We know from the last sentence of paragraph 1 that taste can’t be argued about. We also know from the second paragraph that taste can be cultivated.
I don’t think I’ll need to go back to the passage.
Analyzing the answer choices to question 1
This makes sense with our intuition (taste tends to be individual), and it would also work as to why you can’t argue about taste.
Nope, that’s the opposite.
This seems too strong, especially as we know taste can be cultivated. If it can be cultivated, it can likely be explained, as least somewhat.
No, it’s the opposite of arguable.
The correct answer choice
Analyzing question 2
Suppose that writers in the fifteenth and sixteenth century had been content to follow tradition rather than attempt to develop theories of their own. Information presented in the passage would predict which of the following choices labeled I-III?
So, in order to figure this out, I need to look at where this is mentioned. I know paragraph 3 is where historical examples are mentioned in general, so I’ll look for more information there.
Analyzing the passage that question 2 asks about
In paragraph 3, I get, “The revival of learning in the fifteenth and sixteenth centuries provide excellent examples of this.” I’m guessing if I look at the sentence before for context, I’ll understand what “this” is.
I see, “So the practice of arts must be complemented by the commentary of theory in order to progress.” So, for these writers, if they didn’t develop new theories, there would have been no progress.
Analyzing question 2’s answer choices
I. The practice of arts would have stagnated during that era.
Yup, it wouldn’t progress.
II. Taste would never have become cultivated.
This is too strong. Never would have become cultivated is doubtful. It just wouldn’t have been cultivated then.
III. The Renaissance artists could have done no more than simply assimilate art.
Huh. I know from that same paragraph that these are Renaissance artists, but I do not know what “assimilate” means in this context. I’m going to have to scan for the word “assimilate”.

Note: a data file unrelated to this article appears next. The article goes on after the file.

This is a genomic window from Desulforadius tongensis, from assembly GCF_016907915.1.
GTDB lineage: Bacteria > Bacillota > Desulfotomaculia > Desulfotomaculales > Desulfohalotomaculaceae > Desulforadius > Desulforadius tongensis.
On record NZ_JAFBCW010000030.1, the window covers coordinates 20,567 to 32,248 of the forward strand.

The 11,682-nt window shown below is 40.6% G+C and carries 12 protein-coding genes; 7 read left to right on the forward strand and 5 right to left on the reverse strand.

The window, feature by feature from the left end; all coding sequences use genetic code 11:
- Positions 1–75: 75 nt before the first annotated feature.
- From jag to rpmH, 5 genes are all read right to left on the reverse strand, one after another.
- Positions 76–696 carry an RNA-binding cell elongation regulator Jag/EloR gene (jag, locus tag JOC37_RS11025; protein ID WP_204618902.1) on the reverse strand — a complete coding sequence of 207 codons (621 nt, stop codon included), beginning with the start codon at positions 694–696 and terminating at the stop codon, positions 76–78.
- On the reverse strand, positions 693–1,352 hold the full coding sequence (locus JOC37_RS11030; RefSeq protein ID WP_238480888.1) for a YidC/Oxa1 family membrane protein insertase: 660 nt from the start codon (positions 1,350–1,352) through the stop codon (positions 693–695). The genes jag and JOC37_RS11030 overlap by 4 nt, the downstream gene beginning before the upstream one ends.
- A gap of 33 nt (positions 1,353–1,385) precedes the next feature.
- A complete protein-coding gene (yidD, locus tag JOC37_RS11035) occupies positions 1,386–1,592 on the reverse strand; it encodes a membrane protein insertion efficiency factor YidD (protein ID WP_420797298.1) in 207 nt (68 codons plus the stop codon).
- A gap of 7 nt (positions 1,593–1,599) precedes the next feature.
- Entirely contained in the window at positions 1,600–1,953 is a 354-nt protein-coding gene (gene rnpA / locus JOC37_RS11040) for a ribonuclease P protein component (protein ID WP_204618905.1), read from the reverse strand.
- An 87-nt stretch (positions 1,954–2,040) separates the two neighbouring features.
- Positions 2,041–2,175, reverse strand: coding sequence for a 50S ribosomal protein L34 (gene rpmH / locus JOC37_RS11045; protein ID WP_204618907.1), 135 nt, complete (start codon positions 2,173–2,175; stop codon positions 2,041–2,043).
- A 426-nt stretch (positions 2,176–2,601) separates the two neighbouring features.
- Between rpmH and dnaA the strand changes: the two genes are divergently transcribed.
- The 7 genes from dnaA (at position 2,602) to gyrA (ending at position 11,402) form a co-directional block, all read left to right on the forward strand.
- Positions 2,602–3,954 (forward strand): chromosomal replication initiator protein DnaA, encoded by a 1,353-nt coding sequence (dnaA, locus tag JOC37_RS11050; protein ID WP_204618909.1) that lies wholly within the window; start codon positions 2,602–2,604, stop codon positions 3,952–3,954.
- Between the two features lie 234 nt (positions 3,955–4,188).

I find it in the next paragraph, which says, “Artists without theory assimilate the arts.”
So yup, both I and II seems good.
a) I only
b) II only
c) I and III only
d) I and II only
The correct answer choice
Analyzing question 3
What best represents the author’s explanation as to why ancient critics were misguided when they claimed “the end of art is to arouse emotion”?
Well, obviously, we need to go to the part of the passage that discusses this!
Analyzing the passage asked about in question 3
In the last paragraph, we see, “The critics of that time frequently insisted that the end of art is to arouse emotion.”
To get our explanation, we can just look at the context, which is the sentence before and the sentence after.
The sentence after is the more informative one: “What they missed, though, was that pleasure is not just a personal reaction, but a learned reaction.”
So, they were misguided because they didn’t get pleasure could be learned.
Analyzing question 3’s answer choices
a) In doing so, ancient critics oversimplified a complex issue.
No, that doesn’t seem right. It’s not an oversimplification.
b) While ancient critics were correct in this idea, this is a deceptively complex task.
Nothing about this task being complex.
c) The end of art is not to arouse emotion, but to cultivate taste.
No, this is just a misreading of the passage.
d) The idea of “arousing emotion” ignores the possibility of appealing to more cultivated sensibilities.
This is pretty much exactly what the passage says.
The correct answer choice
Where to get more CARS guidance
That’s it for my abbreviated CARS strategy guide. If you want a video showing this process action, check out the video below!
If you’re interested in a full CARS guide, with a bunch more fully worked-out examples, click here.